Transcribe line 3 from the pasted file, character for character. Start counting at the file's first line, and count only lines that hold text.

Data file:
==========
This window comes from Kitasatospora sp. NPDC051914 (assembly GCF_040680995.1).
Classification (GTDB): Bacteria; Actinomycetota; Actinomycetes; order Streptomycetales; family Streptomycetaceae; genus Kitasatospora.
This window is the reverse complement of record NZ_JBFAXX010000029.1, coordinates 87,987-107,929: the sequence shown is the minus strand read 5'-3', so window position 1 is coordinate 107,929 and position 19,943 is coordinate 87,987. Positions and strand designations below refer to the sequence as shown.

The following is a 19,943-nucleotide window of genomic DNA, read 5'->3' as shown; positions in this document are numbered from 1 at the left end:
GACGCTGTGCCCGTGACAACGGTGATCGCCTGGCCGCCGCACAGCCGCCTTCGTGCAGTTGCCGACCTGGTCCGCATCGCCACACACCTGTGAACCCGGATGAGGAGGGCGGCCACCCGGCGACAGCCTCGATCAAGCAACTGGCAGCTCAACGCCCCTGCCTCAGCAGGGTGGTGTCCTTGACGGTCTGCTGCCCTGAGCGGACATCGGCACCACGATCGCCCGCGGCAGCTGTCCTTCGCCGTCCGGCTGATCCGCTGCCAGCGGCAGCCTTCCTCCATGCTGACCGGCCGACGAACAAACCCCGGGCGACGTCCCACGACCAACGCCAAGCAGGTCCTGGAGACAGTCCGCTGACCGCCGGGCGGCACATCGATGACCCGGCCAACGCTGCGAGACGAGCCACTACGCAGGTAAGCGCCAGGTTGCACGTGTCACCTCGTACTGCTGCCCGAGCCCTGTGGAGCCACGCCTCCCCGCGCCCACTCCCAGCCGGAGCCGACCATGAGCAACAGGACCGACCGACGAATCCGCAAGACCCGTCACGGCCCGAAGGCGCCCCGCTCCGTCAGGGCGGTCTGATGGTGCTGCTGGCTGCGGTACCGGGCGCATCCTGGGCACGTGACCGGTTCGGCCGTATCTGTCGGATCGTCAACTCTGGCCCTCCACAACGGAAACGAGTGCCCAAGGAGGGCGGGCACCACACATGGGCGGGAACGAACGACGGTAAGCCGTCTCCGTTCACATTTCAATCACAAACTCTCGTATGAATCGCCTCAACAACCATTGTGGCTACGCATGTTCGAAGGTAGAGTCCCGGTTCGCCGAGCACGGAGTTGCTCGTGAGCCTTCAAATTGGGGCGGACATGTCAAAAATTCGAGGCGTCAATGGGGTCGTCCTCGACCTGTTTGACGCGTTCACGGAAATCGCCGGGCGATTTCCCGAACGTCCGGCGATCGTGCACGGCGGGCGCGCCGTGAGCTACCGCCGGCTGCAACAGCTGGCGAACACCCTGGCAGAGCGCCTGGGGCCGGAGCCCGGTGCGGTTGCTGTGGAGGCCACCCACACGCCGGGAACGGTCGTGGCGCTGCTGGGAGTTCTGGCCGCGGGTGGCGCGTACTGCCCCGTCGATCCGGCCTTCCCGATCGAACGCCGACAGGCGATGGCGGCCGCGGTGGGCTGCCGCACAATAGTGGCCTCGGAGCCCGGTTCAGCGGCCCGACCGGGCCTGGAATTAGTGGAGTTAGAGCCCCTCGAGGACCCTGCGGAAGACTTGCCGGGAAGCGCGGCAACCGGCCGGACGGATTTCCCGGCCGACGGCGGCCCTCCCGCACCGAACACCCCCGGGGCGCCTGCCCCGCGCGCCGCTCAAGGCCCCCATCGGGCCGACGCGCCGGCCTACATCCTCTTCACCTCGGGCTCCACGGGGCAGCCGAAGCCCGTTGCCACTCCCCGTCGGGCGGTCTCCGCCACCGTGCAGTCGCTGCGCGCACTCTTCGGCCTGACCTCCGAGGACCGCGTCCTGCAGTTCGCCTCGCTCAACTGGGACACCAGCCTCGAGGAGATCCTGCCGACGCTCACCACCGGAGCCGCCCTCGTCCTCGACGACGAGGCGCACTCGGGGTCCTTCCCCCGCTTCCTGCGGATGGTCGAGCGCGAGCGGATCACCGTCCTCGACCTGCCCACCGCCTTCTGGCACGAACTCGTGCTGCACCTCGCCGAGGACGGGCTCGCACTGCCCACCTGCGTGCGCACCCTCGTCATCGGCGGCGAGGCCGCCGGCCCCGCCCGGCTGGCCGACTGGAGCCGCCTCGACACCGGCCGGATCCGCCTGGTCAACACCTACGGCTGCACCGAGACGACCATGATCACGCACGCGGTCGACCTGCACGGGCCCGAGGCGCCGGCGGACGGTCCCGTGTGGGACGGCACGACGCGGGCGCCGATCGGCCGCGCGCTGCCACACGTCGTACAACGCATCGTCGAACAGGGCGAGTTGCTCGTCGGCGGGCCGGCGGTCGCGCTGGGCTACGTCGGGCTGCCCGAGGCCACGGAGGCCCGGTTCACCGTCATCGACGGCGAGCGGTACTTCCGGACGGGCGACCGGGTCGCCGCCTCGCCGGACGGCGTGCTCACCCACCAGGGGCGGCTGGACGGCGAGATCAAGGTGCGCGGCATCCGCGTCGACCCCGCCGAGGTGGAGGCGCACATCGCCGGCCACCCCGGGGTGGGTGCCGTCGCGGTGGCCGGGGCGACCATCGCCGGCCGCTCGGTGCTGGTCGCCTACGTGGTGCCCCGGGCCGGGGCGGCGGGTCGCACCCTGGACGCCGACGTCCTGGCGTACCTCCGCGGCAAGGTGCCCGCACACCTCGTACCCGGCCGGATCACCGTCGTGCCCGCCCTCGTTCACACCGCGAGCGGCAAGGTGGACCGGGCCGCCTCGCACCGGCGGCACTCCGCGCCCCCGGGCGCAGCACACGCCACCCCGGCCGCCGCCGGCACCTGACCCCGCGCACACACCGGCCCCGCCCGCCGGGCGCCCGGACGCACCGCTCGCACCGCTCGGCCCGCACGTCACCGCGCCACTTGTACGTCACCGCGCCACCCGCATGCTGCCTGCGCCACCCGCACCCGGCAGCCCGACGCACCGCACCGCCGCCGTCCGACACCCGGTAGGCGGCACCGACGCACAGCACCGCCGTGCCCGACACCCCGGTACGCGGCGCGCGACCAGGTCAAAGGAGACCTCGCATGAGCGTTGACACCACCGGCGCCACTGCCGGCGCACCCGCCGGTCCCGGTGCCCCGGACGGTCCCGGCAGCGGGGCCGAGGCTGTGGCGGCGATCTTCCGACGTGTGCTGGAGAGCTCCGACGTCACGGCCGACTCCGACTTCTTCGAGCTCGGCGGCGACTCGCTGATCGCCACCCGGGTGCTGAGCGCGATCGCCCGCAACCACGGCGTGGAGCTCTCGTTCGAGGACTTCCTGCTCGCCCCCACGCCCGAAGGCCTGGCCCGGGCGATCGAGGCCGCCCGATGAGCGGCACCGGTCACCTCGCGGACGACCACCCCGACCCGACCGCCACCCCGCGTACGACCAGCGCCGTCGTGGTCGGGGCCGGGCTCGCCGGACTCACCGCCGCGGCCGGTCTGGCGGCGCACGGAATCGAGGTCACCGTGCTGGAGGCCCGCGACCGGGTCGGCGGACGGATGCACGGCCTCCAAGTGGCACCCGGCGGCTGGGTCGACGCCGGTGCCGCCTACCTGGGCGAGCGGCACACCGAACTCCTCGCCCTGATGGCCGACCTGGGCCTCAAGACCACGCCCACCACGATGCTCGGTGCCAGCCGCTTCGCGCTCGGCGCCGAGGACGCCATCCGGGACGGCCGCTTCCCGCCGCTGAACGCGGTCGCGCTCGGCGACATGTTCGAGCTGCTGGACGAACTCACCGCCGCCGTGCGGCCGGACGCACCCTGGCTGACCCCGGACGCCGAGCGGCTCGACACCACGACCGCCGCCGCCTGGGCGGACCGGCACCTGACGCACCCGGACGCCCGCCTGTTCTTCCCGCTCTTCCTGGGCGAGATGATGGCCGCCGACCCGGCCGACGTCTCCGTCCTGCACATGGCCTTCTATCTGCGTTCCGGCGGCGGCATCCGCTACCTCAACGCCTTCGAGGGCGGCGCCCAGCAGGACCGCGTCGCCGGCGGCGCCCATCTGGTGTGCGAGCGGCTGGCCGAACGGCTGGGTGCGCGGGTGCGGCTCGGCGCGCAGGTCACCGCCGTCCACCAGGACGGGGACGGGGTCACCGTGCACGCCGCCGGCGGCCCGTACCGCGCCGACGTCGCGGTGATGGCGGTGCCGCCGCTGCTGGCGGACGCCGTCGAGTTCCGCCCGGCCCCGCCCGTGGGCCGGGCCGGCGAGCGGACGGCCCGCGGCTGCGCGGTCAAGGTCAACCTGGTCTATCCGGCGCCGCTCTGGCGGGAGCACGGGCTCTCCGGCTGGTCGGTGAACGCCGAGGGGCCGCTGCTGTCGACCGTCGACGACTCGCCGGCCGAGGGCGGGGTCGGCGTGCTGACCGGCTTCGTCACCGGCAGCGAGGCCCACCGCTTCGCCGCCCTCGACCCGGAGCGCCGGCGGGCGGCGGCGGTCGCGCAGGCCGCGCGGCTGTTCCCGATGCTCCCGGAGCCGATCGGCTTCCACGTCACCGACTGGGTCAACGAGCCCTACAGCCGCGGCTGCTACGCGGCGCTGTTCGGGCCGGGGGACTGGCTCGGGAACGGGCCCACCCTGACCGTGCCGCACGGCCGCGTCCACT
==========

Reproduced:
This window is the reverse complement of record NZ_JBFAXX010000029.1, coordinates 87,987-107,929: the sequence shown is the minus strand read 5'-3', so window position 1 is coordinate 107,929 and position 19,943 is coordinate 87,987. Positions and strand designations below refer to the sequence as shown.